Sunday, May 12, 2013
Sources of Motivation
Whether consciously or unconsciously motivation is what causes individuals to act in particular ways. Therefore, motivation is a key aspect of behavior. Motivation determines what the actions of individuals. Motivation occurs because of different sources, which have varying effects on individuals. Therefore, there is a strong relationship between motivation and behavior. Motivation is also exhibited in those behaviors. Deckers (2010), “motivation stems from the sequence of events that moves from motives or anticipated incentives to end-states where motives are satisfied or incentives are attained” (p. 7).
Motivation is the process by which an individual moves into action (Deckers, 2010). It involves the emotional, social, biological, and cognitive forces that activate behavior (Cherry, 2013). Motivation causes an individual to act or take action, whether consciously or unconsciously. Therefore, it is simple put as an individual taking action to eat when hungry or going to college to obtain knowledge. Motivation describes why an individual does something or takes action. For example, a motivated doctor may take action in taking care of his or her patients by frequently checking up on his or her patients at a hospital and frequently spends extra time at work after hours doing so. Motivation is also the process that guides, initiates, and maintains an individual’s goal-oriented behaviors.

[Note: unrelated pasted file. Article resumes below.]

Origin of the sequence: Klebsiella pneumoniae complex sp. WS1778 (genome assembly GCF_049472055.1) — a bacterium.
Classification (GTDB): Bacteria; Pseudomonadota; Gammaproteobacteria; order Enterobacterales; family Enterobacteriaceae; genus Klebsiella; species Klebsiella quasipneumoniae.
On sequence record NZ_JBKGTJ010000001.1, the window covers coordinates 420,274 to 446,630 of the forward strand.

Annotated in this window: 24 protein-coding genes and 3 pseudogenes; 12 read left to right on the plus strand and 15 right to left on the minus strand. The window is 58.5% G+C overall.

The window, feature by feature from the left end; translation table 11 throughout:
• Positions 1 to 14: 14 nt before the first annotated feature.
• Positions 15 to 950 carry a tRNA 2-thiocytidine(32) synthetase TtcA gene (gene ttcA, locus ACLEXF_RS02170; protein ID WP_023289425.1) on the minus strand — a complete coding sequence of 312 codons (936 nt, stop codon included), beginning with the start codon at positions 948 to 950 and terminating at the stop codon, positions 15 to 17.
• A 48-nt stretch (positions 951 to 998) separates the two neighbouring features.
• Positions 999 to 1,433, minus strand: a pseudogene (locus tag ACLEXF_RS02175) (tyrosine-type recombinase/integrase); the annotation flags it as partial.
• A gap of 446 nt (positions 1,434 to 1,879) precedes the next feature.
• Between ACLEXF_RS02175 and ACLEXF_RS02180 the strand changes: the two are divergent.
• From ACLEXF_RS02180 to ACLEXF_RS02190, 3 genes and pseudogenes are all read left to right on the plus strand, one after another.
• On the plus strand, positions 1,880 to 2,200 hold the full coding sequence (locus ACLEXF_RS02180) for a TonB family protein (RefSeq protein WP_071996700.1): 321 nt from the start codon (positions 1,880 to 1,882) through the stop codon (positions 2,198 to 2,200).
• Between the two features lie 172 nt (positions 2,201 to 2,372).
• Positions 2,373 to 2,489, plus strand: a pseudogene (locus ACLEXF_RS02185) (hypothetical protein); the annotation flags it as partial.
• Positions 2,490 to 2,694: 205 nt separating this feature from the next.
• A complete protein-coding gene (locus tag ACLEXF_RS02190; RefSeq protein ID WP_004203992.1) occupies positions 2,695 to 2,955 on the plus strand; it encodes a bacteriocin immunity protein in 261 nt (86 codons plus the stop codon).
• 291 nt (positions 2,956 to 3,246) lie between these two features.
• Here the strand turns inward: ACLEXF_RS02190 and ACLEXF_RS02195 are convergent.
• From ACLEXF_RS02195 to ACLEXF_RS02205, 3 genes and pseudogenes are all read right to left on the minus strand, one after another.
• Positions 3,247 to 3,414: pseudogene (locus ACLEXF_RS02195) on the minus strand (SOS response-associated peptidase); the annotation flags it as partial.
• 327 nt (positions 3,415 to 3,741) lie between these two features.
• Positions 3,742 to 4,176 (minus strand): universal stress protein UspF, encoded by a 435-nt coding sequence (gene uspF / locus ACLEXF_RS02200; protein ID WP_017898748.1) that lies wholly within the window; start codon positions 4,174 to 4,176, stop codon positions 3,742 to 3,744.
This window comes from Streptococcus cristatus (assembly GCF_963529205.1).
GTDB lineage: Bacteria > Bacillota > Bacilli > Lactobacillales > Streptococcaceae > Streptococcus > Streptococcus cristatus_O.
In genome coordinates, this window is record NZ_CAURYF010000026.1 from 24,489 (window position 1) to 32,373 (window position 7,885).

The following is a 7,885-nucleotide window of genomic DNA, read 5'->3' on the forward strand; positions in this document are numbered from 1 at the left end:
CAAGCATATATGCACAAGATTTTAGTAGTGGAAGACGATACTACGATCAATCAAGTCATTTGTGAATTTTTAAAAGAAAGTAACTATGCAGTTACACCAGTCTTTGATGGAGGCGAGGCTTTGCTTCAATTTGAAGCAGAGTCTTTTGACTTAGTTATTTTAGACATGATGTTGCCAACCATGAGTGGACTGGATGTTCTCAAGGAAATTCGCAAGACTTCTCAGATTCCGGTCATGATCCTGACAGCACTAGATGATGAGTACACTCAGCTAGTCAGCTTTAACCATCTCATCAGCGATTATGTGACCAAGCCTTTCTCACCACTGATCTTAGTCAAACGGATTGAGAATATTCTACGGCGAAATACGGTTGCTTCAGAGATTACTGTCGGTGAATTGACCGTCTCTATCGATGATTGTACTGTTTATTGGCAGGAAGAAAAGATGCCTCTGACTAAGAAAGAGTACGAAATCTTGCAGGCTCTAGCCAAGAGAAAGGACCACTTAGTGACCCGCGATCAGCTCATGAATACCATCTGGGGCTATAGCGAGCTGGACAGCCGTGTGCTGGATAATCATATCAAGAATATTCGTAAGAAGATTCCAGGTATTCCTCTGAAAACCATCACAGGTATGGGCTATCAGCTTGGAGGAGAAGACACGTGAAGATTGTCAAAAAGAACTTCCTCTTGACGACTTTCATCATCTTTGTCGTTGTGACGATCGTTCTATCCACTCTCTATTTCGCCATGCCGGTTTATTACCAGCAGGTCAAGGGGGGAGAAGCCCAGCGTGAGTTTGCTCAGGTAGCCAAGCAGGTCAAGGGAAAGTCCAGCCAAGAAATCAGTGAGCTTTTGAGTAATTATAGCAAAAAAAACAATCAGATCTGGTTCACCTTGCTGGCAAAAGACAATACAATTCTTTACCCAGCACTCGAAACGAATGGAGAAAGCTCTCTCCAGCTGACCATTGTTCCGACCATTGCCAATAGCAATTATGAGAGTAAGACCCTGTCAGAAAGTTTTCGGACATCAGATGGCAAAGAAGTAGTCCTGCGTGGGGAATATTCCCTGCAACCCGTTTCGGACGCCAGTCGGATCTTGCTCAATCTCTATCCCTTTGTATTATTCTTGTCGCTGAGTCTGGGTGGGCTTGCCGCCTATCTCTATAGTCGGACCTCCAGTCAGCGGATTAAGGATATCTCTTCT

Sources of Motivation
Deckers (2010), “motivation can originate from internal sources, described as biological and psychological variables, and from external sources, such as incentives and goals” (p. 1). Internal sources developed during an individual’s unique personal history and common evolutionary history, and external sources refer to what is available in an individual’s environment (Deckers, 2010). Motivational sources determine certain behaviors, which an individual has no choice over. As for internal sources, an individual’s psychological variables and biological variables determine what will be motivating (Deckers, 2010). Psychological variables pertain to motives studied indirectly through measurable indicators (Deckers, 2010). Anxiety and happiness are examples of psychological variables. Biological variables pertain to the material characteristics of the brain and body, which serve to motivate behavior (Deckers, 2010). Hunger is an example of a biological variable.
As for external sources, they are incentives and goals, which are available in an individual’s environment. Incentives are the environmentally available anticipated aversive events or rewards. External incentives and goals pull an individual toward the end-state (Deckers, 2010). Examples of incentives and goals are a rewarding career, money, and the admiration by other individuals. These two sources of motivation are what move an individual into action.
The Relationship between Motivation and Behavior